Running Away & Escaping

 “My youth is threatening to run away from home”

 

Is What I’m Seeing Normal?

Everybody goes through times when they feel like they need to take a break from things or press “pause” on their life. Taking time away from a situation when needed is a normal and healthy thing. Usually, taking a break helps a person to feel better and lets them come back to the situation feeling ready to deal with and get on with things. However, threatening or deciding to run away from home is an extreme reaction to feeling unable to cope.

 

Should I be Worried?

Many young people think about or threaten to run away at some point, but usually this is only a threat or passing thought. However, some young people who feel unable to cope with conflict or other issues at home feel like they can find no other solution but to leave home. This can leave you, as the parent or caregiver, reeling, confused, and sick with worry. 

Some of the reasons youth may be at risk of running away include:

  • Frequent fighting or increased tension in the home
  • Having worries that they are afraid to tell you (e.g. trouble at school, with peers)
  • Feeling unable to cope with change or turmoil at home (e.g. abuse, divorce, blended family)
  • Transition to a new home, school or community
  • Feelings of anxiety or depression
  • Substance abuse

 

How Can I Help?

Hearing that your youth is thinking about running away can be very alarming and upsetting, and may cause you to want to try to take control immediately. However, it is important to know that even when youth run away, they often do not stay away for long (2 to 14 days) and usually remain within their community (e. g. with a friend). Youth will usually come home on their own.  But, it is important not to ignore your youth’s threats to run away as this is often a cry for help or a sign of a bigger problem.

The first thing to do is try talking to your youth. Approach the conversation from a non-judge mental stance and show that you are willing to listen without jumping to react. Tell him/her that you would like to work on and resolve the issue so that he/she doesn’t feel like running away is the only answer.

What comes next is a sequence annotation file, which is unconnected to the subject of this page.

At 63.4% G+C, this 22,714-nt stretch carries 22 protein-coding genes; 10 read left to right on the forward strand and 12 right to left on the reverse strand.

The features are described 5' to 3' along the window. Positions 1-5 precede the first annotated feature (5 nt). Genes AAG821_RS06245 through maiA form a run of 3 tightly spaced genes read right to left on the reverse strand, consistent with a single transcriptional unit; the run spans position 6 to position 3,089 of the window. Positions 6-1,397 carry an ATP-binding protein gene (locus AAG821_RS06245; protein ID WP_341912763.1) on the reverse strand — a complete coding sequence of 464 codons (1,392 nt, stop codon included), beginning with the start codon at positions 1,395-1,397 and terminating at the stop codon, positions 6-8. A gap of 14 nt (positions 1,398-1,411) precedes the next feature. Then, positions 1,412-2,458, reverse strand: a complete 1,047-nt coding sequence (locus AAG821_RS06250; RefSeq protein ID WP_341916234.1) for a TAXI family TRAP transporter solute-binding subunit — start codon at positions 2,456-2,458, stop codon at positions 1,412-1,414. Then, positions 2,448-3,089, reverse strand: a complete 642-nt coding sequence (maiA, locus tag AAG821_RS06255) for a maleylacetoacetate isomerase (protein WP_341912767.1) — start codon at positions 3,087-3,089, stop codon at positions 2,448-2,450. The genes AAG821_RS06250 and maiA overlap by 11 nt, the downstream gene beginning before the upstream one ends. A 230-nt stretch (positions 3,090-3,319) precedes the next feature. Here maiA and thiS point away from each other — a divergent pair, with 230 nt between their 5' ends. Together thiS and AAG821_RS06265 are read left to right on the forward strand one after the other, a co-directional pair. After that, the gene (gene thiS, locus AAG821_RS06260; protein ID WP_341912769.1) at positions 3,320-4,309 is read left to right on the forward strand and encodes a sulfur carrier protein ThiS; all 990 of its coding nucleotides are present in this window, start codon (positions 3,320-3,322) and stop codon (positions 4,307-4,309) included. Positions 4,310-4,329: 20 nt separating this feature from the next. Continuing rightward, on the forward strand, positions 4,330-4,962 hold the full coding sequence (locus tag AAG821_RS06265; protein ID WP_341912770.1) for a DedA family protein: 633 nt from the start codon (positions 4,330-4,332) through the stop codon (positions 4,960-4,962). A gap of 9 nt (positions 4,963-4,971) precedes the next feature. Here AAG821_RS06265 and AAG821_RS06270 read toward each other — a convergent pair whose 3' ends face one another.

If your youth does decide to run away, take these steps:

1.) Check with family members and friends who are close with your youth

2.) Contact the police

3.) Call  or send a text or email expressing your concern and asking him/her to come home

When your youth does return home, try not to react in anger. Tell him/her that you are upset because you love them and were worried for their safety when they are gone. Offer to listen to their concerns and reasons why they felt the need to leave home.

If running away or threats of running away becomes an ongoing problem in your family, it may be time to ask for outside help. If your youth is under the age of 16 and you are having trouble coping with his or her behavior, you can contact the Peel Children’s Aid Society for help. No matter what the age of your youth, you can also seek out family counseling, individual counseling or crisis support from a local community agency. It is important to remember that you are not alone and that other parents are experiencing similar struggles to you, so there is help out there.

 

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